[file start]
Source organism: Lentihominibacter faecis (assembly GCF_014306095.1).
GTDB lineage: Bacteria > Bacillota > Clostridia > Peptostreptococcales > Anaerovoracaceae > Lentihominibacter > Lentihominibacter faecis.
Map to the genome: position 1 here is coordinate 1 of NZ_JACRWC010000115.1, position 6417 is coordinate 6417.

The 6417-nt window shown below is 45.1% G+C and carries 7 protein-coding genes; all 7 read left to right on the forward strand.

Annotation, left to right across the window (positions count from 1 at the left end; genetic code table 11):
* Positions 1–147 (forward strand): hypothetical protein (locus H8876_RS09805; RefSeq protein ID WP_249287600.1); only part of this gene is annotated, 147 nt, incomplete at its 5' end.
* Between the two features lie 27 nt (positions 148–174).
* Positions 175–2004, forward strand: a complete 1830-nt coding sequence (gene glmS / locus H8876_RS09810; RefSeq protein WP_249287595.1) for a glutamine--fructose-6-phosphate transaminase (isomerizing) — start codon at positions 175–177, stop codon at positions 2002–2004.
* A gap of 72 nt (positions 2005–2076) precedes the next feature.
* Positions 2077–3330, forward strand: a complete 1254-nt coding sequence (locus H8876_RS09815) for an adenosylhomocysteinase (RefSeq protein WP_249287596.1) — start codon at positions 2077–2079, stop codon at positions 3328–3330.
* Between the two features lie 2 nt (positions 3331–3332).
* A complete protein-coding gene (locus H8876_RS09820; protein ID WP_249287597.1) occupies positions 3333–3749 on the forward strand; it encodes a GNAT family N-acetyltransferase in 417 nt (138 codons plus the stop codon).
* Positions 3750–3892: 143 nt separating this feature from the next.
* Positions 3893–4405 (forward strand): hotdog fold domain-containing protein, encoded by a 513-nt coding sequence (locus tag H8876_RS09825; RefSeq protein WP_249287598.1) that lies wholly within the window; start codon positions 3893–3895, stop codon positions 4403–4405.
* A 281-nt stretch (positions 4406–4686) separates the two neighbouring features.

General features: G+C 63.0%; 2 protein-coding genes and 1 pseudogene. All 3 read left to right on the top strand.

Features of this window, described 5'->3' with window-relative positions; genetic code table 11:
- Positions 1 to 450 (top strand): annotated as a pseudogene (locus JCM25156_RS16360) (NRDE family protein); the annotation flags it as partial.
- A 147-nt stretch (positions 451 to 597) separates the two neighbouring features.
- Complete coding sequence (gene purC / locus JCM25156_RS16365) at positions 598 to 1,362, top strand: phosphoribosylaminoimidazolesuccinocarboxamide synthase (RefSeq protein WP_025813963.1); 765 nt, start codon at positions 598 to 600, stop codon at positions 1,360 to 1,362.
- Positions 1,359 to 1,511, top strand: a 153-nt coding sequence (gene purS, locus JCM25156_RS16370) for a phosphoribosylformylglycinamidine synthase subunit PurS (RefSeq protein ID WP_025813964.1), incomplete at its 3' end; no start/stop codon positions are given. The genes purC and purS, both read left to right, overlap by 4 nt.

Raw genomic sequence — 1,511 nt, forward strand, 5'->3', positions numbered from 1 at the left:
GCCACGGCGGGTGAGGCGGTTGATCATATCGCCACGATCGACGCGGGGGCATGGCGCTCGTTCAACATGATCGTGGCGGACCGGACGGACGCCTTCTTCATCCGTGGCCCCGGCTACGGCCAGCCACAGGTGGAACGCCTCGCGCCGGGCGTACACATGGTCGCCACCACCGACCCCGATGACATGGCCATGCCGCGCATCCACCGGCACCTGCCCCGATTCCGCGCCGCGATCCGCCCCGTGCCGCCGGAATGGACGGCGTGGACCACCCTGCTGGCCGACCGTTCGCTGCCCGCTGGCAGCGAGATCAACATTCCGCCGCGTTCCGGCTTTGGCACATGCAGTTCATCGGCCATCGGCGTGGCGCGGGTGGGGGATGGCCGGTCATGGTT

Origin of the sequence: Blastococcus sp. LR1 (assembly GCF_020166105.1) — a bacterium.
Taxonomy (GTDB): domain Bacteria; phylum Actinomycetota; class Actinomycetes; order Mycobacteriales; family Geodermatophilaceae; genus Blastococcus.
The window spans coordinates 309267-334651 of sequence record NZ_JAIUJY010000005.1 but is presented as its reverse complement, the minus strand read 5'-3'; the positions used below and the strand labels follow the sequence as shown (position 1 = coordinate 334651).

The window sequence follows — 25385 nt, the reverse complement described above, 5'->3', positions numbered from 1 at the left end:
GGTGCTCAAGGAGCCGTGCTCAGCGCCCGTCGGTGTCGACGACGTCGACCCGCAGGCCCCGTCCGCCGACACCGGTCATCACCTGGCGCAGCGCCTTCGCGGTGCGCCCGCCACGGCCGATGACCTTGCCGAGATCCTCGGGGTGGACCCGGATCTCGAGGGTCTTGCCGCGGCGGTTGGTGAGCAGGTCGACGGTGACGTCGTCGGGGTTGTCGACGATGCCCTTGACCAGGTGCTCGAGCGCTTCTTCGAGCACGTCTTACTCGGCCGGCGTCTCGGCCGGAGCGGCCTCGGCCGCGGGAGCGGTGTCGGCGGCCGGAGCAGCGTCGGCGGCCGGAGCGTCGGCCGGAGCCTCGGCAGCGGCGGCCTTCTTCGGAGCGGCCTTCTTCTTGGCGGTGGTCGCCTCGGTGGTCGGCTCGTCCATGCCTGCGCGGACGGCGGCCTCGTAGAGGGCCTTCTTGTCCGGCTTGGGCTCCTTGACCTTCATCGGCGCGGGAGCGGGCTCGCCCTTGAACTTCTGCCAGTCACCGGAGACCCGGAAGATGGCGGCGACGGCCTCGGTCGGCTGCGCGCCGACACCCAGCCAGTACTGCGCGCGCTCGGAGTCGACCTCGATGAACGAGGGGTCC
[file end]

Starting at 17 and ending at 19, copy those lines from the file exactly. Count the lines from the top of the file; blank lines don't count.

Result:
Features of this window, described 5'->3' with window-relative positions; genetic code table 11:
- Positions 1 to 450 (top strand): annotated as a pseudogene (locus JCM25156_RS16360) (NRDE family protein); the annotation flags it as partial.
- A 147-nt stretch (positions 451 to 597) separates the two neighbouring features.